Kate Halligan, an all-around athlete at Corona, who not only competed at the varsity level in soccer all four years but ran on Corona’s varsity cross country and track teams for three years, has signed a letter of intent to play soccer at Pfeiffer University at Charlotte, N.C.

“I fell in love with the campus and the people who attend school at Pfeiffer when I visited the school,” said Kate. “Even though North Carolina is on the other side of the country, I’ve always wanted to go out of state to play soccer. I’ve attended soccer camps for weeks at a time all over the country, so I think I’m prepared to leave home to attain the goal I’ve had since I was really young of playing college soccer.”

Kate will most likely become one of the Falcon’s goalkeepers when she attends Pfeiffer.

“Kate is a complete team player,” said Smith. “She played on the field for us even though her natural and collegiate position will be in the goal.”

Kate, besides fulfilling her goal of playing soccer in college, has her sites set on a career in the health field.

“I knew I wanted to go into the health field because both of my parents are,” said Kate. “I plan on going into nursing at Pfeiffer because I really want to do something that will give back to the community and be a benefit to others, not just me,” she said.

Taylour Rohme, who was expected to sign a National Letter to play soccer at North Park University in Chicago, declined to so, at least for now, because she received an academic scholarship. “Taylour is a very talented goalkeeper,” said Smith. “She is also a very fun person who treats her whole team with respect.”

Taylour, from a long-time traditional volleyball family at Corona, actually played on Corona’s varsity volleyball team two years but chose to play soccer in college.

Aaron Simons signed a national letter of intent to play football at Colorado Mesa University located in Grand Junction.

“Even though I was recruited by plenty of universities, I chose Colorado Mesa because of the solid coaching staff and the possibility of early playing time,” said Simons. “I think I will be able to bring versatility, solid play, leadership and some comedic relief to the team.”

Simons, at 6-foot-4 and 270 pounds, played offensive lineman on the football team and also competed for the track and field team at Corona in the shot put and discus throw. He also plans on competing in track and field while at CMU.

Maceo Brown, Corona’s 6-foot-1 wide receiver and defensive back, has committed to play football at the University of Mary in Bismarck, N.D.

Brown, playing on both sides of the ball, made significant contributions to Corona’s football program. Last season he averaged over 20 yards a game receiving the football and almost 10 yards a game rushing. While playing defense, he averaged five tackles a game plus he is credited with one interception.

Brown also played on special teams, punting the ball 22 times and then returning punts and kickoffs a total of seven times. He scored 18 points his senior season.

Sam Radford, Corona’s 6-foot-2 offensive and defensive lineman, will be playing football at Scottsdale Community College next fall.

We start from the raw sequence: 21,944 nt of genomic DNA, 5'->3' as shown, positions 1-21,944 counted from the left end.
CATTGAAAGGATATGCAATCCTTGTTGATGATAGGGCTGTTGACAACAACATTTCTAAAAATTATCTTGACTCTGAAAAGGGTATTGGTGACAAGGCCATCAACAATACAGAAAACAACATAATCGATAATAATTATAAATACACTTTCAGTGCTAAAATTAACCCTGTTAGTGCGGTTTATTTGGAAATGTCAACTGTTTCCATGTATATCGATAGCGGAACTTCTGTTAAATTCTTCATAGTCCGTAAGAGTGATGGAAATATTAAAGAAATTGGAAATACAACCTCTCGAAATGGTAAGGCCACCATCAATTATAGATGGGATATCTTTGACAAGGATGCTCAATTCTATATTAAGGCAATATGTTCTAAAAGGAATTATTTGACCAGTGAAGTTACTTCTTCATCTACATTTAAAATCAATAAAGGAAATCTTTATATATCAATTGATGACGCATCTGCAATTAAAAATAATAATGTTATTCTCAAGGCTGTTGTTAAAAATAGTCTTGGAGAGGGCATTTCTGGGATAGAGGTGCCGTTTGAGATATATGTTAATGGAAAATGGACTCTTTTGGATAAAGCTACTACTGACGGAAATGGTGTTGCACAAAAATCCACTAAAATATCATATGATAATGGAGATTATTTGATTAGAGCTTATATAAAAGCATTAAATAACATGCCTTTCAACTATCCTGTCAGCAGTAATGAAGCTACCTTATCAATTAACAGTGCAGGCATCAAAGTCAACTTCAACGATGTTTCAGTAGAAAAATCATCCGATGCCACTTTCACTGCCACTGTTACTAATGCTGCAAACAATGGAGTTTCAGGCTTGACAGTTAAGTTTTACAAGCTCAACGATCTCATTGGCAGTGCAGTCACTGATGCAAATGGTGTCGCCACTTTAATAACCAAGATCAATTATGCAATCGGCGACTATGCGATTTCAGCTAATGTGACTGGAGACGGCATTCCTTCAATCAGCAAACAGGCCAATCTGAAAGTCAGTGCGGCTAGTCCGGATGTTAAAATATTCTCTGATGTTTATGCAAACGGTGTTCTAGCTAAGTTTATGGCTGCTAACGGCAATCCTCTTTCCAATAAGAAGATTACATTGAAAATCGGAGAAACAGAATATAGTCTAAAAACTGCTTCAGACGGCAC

“I am happy for both Aaron, Maceo and Sam,” said Corona’s head football coach Tom Joseph. “We at Corona wish them well in their academic and football careers at the next level.

Hallie Swenson, who led Corona’s cross-country team all last season, will be taking her speed and endurange to Point Loma Nazarene in Pt. Loma, Calif., next fall.


Corona girls soccer — The team made it into the Division I state tournament on Jan. 29 as the No. 16 seed against the No. 1 seed Pinnacle. It was a hard 3-0 loss for the Lady Aztecs, especially for the 11 seniors who had seen their team come out of the depths as the No. 15 seed in 2010 to make it to the finals and bring home the runner-up trophy.

The team, which probably improved most in scoring from last season, was led by example and results on and off the field by 11 seniors, according to coach Matt Smith.

In addition to the seven seniors who signed national letters of intent on Wednesday, four other seniors had a big impact on the on and off the field.

“Senior Mikaela Wolf was very coachable and one of those players who gave us coaches everything we asked her to do,” said Coach Matt Smith. “We are also losing to graduation Madeleine Caldwell, who not only always had a smile on her face but was a dynamic and unique player who was tremendously effective in creating space and time for her striker partner.”

“Victoria Haun, who finished second in goals and assists for the team, is one of the hardest working players we have ever had at Corona and is also graduating,” said Smith. “We also lose Alexi Romano, a very skilled player who had to work hard to overcome a tough ankle injury. Alexi played whatever position the coaches asked because she wanted to help the team any way she could.”

It is going to be hard next season to replace such a large senior class but Smith will not lose everyone who had an impact on the team this season.

“For instance, Lexi Bounds was exceptional in goal and Maddie Wolf was probably our most consistent player,” said Smith.

Smith thinks he is going to need at least four or five players to individually step up over the next nine months to help Corona replace the seniors.

“I’m thinking Lexi Bounds, Maddie Wolf, Margaux Loire, Liz Cheney, Jen Carty, Bridget Manning and Paige Monroe will play significant roles on the team next season,” said Smith. “We will be moving into a new section and be facing off against so new teams so it’s tough to predict.”